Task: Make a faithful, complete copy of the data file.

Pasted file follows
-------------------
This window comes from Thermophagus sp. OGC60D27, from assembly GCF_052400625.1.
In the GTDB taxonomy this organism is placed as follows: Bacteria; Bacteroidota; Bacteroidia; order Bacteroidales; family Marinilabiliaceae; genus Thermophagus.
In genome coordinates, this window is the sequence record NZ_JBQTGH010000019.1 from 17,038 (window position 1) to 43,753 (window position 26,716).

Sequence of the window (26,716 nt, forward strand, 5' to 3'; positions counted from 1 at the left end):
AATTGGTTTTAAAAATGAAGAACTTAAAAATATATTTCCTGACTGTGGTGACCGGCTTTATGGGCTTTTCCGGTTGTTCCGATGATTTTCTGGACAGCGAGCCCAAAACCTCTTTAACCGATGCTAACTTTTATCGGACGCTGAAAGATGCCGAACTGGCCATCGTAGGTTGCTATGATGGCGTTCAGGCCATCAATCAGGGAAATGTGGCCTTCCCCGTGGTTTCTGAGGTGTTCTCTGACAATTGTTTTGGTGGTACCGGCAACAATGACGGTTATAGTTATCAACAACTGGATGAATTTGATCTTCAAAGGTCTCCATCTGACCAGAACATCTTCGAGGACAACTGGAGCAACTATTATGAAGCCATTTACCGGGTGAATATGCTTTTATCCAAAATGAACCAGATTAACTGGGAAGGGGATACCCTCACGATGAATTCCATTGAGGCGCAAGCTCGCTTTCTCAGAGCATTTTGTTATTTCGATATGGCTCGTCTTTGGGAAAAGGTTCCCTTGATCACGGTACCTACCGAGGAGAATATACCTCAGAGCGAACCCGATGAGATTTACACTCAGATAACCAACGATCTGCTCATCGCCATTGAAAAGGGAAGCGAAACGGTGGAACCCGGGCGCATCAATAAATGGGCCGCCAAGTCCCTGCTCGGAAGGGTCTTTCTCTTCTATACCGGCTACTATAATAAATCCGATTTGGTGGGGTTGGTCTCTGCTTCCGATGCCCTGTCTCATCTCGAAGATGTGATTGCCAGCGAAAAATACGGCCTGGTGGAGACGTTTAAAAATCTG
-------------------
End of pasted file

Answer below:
This window comes from Thermophagus sp. OGC60D27, from assembly GCF_052400625.1.
In the GTDB taxonomy this organism is placed as follows: Bacteria; Bacteroidota; Bacteroidia; order Bacteroidales; family Marinilabiliaceae; genus Thermophagus.
In genome coordinates, this window is the sequence record NZ_JBQTGH010000019.1 from 17,038 (window position 1) to 43,753 (window position 26,716).

Sequence of the window (26,716 nt, forward strand, 5' to 3'; positions counted from 1 at the left end):
AATTGGTTTTAAAAATGAAGAACTTAAAAATATATTTCCTGACTGTGGTGACCGGCTTTATGGGCTTTTCCGGTTGTTCCGATGATTTTCTGGACAGCGAGCCCAAAACCTCTTTAACCGATGCTAACTTTTATCGGACGCTGAAAGATGCCGAACTGGCCATCGTAGGTTGCTATGATGGCGTTCAGGCCATCAATCAGGGAAATGTGGCCTTCCCCGTGGTTTCTGAGGTGTTCTCTGACAATTGTTTTGGTGGTACCGGCAACAATGACGGTTATAGTTATCAACAACTGGATGAATTTGATCTTCAAAGGTCTCCATCTGACCAGAACATCTTCGAGGACAACTGGAGCAACTATTATGAAGCCATTTACCGGGTGAATATGCTTTTATCCAAAATGAACCAGATTAACTGGGAAGGGGATACCCTCACGATGAATTCCATTGAGGCGCAAGCTCGCTTTCTCAGAGCATTTTGTTATTTCGATATGGCTCGTCTTTGGGAAAAGGTTCCCTTGATCACGGTACCTACCGAGGAGAATATACCTCAGAGCGAACCCGATGAGATTTACACTCAGATAACCAACGATCTGCTCATCGCCATTGAAAAGGGAAGCGAAACGGTGGAACCCGGGCGCATCAATAAATGGGCCGCCAAGTCCCTGCTCGGAAGGGTCTTTCTCTTCTATACCGGCTACTATAATAAATCCGATTTGGTGGGGTTGGTCTCTGCTTCCGATGCCCTGTCTCATCTCGAAGATGTGATTGCCAGCGAAAAATACGGCCTGGTGGAGACGTTTAAAAATCTG